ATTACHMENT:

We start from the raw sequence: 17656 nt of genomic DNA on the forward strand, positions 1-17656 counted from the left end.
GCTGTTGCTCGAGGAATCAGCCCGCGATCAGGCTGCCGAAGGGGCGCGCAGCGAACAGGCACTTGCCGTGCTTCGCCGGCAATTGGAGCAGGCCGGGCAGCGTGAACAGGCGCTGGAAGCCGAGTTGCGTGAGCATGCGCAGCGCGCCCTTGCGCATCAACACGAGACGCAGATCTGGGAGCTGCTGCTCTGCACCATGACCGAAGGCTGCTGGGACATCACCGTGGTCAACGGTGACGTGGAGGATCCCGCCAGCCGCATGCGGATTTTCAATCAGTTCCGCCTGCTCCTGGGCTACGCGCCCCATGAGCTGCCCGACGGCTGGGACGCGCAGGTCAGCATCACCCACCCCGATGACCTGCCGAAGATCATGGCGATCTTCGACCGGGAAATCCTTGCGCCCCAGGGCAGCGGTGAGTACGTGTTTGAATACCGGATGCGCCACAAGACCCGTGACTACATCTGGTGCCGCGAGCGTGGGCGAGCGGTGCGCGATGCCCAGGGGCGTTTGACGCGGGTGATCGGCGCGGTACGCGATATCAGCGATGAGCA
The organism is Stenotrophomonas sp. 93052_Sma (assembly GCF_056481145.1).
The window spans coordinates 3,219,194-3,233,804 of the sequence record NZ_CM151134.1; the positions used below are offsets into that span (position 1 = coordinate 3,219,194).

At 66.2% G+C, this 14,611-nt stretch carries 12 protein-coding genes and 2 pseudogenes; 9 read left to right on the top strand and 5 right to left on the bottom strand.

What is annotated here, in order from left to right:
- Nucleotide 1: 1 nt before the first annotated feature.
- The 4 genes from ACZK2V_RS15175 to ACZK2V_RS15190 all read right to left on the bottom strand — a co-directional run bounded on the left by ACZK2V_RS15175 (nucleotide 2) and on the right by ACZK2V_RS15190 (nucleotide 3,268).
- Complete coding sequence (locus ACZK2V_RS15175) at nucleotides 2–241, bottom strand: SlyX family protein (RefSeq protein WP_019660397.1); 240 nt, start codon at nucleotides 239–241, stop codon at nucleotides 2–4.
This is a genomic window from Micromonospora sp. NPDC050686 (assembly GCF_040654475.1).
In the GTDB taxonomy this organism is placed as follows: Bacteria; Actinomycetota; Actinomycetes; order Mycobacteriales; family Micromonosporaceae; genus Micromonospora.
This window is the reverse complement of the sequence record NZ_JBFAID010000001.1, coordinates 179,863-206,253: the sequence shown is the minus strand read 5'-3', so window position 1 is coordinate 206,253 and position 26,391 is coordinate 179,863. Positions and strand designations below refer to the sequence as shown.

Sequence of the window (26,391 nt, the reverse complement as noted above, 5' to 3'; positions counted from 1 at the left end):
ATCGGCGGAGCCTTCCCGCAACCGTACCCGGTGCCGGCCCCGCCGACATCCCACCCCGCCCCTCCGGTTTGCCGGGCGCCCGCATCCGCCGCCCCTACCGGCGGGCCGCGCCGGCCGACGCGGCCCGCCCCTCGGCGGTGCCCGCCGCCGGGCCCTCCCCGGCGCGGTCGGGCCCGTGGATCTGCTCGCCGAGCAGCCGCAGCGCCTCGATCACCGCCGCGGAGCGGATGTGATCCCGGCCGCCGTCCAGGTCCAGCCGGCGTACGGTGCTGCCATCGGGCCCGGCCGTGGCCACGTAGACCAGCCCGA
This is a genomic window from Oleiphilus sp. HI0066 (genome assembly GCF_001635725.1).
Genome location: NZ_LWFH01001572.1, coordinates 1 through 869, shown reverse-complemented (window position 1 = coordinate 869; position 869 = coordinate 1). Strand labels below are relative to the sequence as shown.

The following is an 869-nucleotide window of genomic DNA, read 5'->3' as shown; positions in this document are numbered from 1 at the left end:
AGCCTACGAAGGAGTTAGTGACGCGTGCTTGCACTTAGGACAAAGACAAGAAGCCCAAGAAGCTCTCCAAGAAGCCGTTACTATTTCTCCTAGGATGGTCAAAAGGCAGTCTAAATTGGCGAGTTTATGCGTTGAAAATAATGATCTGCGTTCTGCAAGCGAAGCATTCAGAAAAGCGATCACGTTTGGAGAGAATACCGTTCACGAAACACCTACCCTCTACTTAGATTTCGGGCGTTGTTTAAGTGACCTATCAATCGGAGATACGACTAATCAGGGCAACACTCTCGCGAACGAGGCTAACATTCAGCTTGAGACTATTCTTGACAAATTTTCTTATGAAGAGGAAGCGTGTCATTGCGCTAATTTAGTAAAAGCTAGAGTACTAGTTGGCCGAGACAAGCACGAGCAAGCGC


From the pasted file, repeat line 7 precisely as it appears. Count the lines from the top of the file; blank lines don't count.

- Nucleotide 1: 1 nt before the first annotated feature.